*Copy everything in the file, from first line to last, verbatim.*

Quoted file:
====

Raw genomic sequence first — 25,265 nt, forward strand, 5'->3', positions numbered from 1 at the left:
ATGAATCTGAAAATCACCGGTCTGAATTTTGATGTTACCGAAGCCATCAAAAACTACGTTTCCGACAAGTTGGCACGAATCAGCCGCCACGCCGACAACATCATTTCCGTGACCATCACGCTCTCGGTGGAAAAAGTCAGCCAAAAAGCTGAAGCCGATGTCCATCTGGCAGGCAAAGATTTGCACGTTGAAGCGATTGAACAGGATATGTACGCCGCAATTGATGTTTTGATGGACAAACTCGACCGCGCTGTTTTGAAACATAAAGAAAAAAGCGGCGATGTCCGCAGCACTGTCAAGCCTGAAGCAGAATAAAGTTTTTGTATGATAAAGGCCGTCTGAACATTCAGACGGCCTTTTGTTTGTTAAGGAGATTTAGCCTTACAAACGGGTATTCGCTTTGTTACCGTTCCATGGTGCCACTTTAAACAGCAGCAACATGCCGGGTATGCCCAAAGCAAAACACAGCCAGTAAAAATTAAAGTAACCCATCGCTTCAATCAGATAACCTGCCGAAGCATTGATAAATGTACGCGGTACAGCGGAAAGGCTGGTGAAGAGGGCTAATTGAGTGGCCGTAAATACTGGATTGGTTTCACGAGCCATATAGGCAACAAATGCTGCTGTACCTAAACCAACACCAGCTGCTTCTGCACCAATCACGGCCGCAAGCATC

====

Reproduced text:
Raw genomic sequence first — 25,265 nt, forward strand, 5'->3', positions numbered from 1 at the left:
ATGAATCTGAAAATCACCGGTCTGAATTTTGATGTTACCGAAGCCATCAAAAACTACGTTTCCGACAAGTTGGCACGAATCAGCCGCCACGCCGACAACATCATTTCCGTGACCATCACGCTCTCGGTGGAAAAAGTCAGCCAAAAAGCTGAAGCCGATGTCCATCTGGCAGGCAAAGATTTGCACGTTGAAGCGATTGAACAGGATATGTACGCCGCAATTGATGTTTTGATGGACAAACTCGACCGCGCTGTTTTGAAACATAAAGAAAAAAGCGGCGATGTCCGCAGCACTGTCAAGCCTGAAGCAGAATAAAGTTTTTGTATGATAAAGGCCGTCTGAACATTCAGACGGCCTTTTGTTTGTTAAGGAGATTTAGCCTTACAAACGGGTATTCGCTTTGTTACCGTTCCATGGTGCCACTTTAAACAGCAGCAACATGCCGGGTATGCCCAAAGCAAAACACAGCCAGTAAAAATTAAAGTAACCCATCGCTTCAATCAGATAACCTGCCGAAGCATTGATAAATGTACGCGGTACAGCGGAAAGGCTGGTGAAGAGGGCTAATTGAGTGGCCGTAAATACTGGATTGGTTTCACGAGCCATATAGGCAACAAATGCTGCTGTACCTAAACCAACACCAGCTGCTTCTGCACCAATCACGGCCGCAAGCATC